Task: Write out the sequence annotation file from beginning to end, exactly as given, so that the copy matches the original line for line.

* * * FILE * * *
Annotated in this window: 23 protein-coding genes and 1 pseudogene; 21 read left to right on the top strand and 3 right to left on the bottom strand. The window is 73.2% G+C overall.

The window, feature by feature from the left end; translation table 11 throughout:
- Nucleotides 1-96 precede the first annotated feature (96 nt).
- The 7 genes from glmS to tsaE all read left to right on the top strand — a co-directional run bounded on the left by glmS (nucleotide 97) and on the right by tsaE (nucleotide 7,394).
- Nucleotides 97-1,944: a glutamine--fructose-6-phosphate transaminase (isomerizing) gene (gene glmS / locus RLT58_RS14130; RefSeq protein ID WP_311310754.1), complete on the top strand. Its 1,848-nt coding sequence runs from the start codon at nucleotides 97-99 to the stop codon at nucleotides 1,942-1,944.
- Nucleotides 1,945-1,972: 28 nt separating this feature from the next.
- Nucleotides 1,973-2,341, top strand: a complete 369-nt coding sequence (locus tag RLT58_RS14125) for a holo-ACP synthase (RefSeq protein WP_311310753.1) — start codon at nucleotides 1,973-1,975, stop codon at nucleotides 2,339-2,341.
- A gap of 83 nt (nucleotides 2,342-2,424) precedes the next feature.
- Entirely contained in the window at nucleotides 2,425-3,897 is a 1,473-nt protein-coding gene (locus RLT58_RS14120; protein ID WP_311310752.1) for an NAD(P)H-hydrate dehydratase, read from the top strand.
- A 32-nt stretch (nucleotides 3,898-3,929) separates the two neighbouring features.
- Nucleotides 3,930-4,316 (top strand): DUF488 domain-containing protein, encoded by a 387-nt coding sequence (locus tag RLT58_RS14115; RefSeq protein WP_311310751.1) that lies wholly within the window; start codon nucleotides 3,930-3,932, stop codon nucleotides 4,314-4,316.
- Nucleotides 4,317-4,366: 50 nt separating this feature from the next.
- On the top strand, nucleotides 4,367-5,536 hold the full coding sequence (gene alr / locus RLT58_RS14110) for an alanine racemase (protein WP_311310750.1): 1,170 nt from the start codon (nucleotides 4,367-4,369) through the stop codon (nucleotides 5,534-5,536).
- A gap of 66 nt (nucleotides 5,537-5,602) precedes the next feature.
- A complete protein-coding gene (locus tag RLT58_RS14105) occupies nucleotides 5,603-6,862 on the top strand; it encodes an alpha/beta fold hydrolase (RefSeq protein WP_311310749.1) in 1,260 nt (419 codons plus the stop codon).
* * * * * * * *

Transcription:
Annotated in this window: 23 protein-coding genes and 1 pseudogene; 21 read left to right on the top strand and 3 right to left on the bottom strand. The window is 73.2% G+C overall.

The window, feature by feature from the left end; translation table 11 throughout:
- Nucleotides 1-96 precede the first annotated feature (96 nt).
- The 7 genes from glmS to tsaE all read left to right on the top strand — a co-directional run bounded on the left by glmS (nucleotide 97) and on the right by tsaE (nucleotide 7,394).
- Nucleotides 97-1,944: a glutamine--fructose-6-phosphate transaminase (isomerizing) gene (gene glmS / locus RLT58_RS14130; RefSeq protein ID WP_311310754.1), complete on the top strand. Its 1,848-nt coding sequence runs from the start codon at nucleotides 97-99 to the stop codon at nucleotides 1,942-1,944.
- Nucleotides 1,945-1,972: 28 nt separating this feature from the next.
- Nucleotides 1,973-2,341, top strand: a complete 369-nt coding sequence (locus tag RLT58_RS14125) for a holo-ACP synthase (RefSeq protein WP_311310753.1) — start codon at nucleotides 1,973-1,975, stop codon at nucleotides 2,339-2,341.
- A gap of 83 nt (nucleotides 2,342-2,424) precedes the next feature.
- Entirely contained in the window at nucleotides 2,425-3,897 is a 1,473-nt protein-coding gene (locus RLT58_RS14120; protein ID WP_311310752.1) for an NAD(P)H-hydrate dehydratase, read from the top strand.
- A 32-nt stretch (nucleotides 3,898-3,929) separates the two neighbouring features.
- Nucleotides 3,930-4,316 (top strand): DUF488 domain-containing protein, encoded by a 387-nt coding sequence (locus tag RLT58_RS14115; RefSeq protein WP_311310751.1) that lies wholly within the window; start codon nucleotides 3,930-3,932, stop codon nucleotides 4,314-4,316.
- Nucleotides 4,317-4,366: 50 nt separating this feature from the next.
- On the top strand, nucleotides 4,367-5,536 hold the full coding sequence (gene alr / locus RLT58_RS14110) for an alanine racemase (protein WP_311310750.1): 1,170 nt from the start codon (nucleotides 4,367-4,369) through the stop codon (nucleotides 5,534-5,536).
- A gap of 66 nt (nucleotides 5,537-5,602) precedes the next feature.
- A complete protein-coding gene (locus tag RLT58_RS14105) occupies nucleotides 5,603-6,862 on the top strand; it encodes an alpha/beta fold hydrolase (RefSeq protein WP_311310749.1) in 1,260 nt (419 codons plus the stop codon).